On this day 60 years ago, November 3, 1957, Laika, a Soviet dog, became the first Earth creature to orbit the Earth.
Her survival was never expected, since the technology to de-orbit had not yet been developed. Little was known about the impact of spaceflight on living creatures, and some scientists believed that it would be impossible to survive the launch. Laika’s mission was designed to determine whether a living creature could survive the forces of launch and the micro-g environment of space travel.
The Soviets initially claimed that Laika was humanely euthanised by lack of oxygen. However, her actual cause of death was made public in 2002, when it was revealed that the spacecraft overheated, causing her death within a few hours.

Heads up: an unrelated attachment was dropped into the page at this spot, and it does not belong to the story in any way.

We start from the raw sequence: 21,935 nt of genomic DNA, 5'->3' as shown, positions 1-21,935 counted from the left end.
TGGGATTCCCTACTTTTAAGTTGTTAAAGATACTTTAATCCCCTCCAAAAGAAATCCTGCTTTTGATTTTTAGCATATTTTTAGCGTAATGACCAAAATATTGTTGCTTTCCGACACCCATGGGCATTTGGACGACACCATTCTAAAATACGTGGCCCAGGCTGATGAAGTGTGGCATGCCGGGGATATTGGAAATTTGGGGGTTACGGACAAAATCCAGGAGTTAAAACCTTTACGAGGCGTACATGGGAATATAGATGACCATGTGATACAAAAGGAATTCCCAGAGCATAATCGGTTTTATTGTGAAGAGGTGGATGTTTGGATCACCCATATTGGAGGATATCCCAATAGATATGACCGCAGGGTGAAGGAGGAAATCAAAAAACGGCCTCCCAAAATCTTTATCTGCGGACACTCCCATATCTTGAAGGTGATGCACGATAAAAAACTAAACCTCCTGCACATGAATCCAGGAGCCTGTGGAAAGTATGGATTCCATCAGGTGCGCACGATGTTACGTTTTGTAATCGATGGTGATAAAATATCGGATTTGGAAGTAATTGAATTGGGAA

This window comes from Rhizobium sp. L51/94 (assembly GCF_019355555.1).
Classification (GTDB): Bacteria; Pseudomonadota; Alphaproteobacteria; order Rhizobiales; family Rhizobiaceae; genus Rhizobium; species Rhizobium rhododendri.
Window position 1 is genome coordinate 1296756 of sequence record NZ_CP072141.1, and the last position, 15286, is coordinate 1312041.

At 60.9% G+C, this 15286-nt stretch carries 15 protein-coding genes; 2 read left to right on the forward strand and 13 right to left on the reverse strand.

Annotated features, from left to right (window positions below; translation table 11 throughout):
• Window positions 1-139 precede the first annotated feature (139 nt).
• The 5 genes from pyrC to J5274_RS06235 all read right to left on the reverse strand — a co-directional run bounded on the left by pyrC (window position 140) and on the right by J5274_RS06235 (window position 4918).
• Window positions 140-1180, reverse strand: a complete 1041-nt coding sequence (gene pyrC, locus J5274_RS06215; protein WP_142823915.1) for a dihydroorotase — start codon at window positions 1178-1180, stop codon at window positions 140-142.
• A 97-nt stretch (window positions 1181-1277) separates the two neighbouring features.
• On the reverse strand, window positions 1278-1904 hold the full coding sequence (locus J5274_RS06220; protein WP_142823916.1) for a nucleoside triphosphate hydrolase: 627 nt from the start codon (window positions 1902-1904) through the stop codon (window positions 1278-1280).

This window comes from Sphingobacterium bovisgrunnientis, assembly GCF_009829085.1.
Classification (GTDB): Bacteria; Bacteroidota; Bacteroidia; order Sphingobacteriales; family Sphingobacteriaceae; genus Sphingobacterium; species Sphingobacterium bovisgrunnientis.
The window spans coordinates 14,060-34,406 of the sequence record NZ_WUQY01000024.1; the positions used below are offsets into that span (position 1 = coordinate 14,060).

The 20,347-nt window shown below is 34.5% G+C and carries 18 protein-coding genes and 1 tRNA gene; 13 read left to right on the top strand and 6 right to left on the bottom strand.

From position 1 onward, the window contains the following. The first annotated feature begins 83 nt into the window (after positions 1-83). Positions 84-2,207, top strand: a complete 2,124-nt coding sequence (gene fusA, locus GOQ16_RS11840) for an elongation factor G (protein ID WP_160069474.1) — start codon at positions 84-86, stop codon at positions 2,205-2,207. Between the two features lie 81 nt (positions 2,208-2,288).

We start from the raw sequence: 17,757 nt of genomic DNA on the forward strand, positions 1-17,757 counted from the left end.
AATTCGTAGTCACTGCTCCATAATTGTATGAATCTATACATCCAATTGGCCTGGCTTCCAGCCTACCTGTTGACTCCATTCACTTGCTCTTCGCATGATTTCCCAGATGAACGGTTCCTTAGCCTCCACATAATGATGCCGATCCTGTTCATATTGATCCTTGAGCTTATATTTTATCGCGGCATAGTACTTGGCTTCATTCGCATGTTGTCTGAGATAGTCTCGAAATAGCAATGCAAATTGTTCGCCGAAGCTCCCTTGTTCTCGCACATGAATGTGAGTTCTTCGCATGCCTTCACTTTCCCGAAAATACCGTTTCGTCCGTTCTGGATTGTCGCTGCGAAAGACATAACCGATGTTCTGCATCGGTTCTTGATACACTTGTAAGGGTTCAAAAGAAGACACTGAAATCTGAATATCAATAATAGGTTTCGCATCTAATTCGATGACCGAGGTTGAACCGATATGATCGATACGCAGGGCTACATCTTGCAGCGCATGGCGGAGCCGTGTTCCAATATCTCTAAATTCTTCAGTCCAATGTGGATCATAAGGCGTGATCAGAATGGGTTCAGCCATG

Laika was originally a stray found wandering the streets of Moscow. It was thought that such animals were already well adapted to surivial. Three dogs were trained, and Laika was finally selected as the “lucky” winner to make the one-way trip to the final frontier. She was trained by being kept in progressively smaller cages. Before the launch, one scientist took Laika home to play with his children. He reported, “Laika was quiet and charming. I wanted to do something nice for her. She had so little time left to live.”
She was hooked to sensors, and on November 3, 1957, she was launched on her mission from the Baikonur Cosmodrome. When a piece of thermal insulation tore loose, the temperature of the capsule soon reached about 104 °F. Laika died of overheating on about the fourth orbit.
After 2570 orbits, the Sputnik 2 spacecraft, along with Laika’s remains, disintegrated during re-entry on April 14, 1958.